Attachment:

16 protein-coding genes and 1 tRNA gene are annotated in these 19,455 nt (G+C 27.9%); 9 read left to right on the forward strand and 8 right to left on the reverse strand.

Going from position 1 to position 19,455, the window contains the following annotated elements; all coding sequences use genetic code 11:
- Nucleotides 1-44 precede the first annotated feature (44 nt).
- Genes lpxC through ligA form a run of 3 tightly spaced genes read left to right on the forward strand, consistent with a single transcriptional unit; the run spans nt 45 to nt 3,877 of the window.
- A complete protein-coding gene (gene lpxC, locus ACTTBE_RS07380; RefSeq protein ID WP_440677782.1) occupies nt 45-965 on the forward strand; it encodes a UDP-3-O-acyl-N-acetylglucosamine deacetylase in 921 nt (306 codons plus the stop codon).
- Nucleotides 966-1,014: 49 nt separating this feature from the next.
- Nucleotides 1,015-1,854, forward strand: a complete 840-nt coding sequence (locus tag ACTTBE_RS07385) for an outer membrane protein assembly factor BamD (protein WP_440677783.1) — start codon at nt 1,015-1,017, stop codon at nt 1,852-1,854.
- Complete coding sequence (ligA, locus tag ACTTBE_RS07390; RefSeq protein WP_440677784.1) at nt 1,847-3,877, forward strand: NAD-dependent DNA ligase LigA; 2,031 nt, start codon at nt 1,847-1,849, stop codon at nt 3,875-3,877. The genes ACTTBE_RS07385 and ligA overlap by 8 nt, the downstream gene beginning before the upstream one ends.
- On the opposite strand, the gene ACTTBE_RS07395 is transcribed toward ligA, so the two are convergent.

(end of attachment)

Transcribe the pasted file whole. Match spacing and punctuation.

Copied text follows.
16 protein-coding genes and 1 tRNA gene are annotated in these 19,455 nt (G+C 27.9%); 9 read left to right on the forward strand and 8 right to left on the reverse strand.

Going from position 1 to position 19,455, the window contains the following annotated elements; all coding sequences use genetic code 11:
- Nucleotides 1-44 precede the first annotated feature (44 nt).
- Genes lpxC through ligA form a run of 3 tightly spaced genes read left to right on the forward strand, consistent with a single transcriptional unit; the run spans nt 45 to nt 3,877 of the window.
- A complete protein-coding gene (gene lpxC, locus ACTTBE_RS07380; RefSeq protein ID WP_440677782.1) occupies nt 45-965 on the forward strand; it encodes a UDP-3-O-acyl-N-acetylglucosamine deacetylase in 921 nt (306 codons plus the stop codon).
- Nucleotides 966-1,014: 49 nt separating this feature from the next.
- Nucleotides 1,015-1,854, forward strand: a complete 840-nt coding sequence (locus tag ACTTBE_RS07385) for an outer membrane protein assembly factor BamD (protein WP_440677783.1) — start codon at nt 1,015-1,017, stop codon at nt 1,852-1,854.
- Complete coding sequence (ligA, locus tag ACTTBE_RS07390; RefSeq protein WP_440677784.1) at nt 1,847-3,877, forward strand: NAD-dependent DNA ligase LigA; 2,031 nt, start codon at nt 1,847-1,849, stop codon at nt 3,875-3,877. The genes ACTTBE_RS07385 and ligA overlap by 8 nt, the downstream gene beginning before the upstream one ends.
- On the opposite strand, the gene ACTTBE_RS07395 is transcribed toward ligA, so the two are convergent.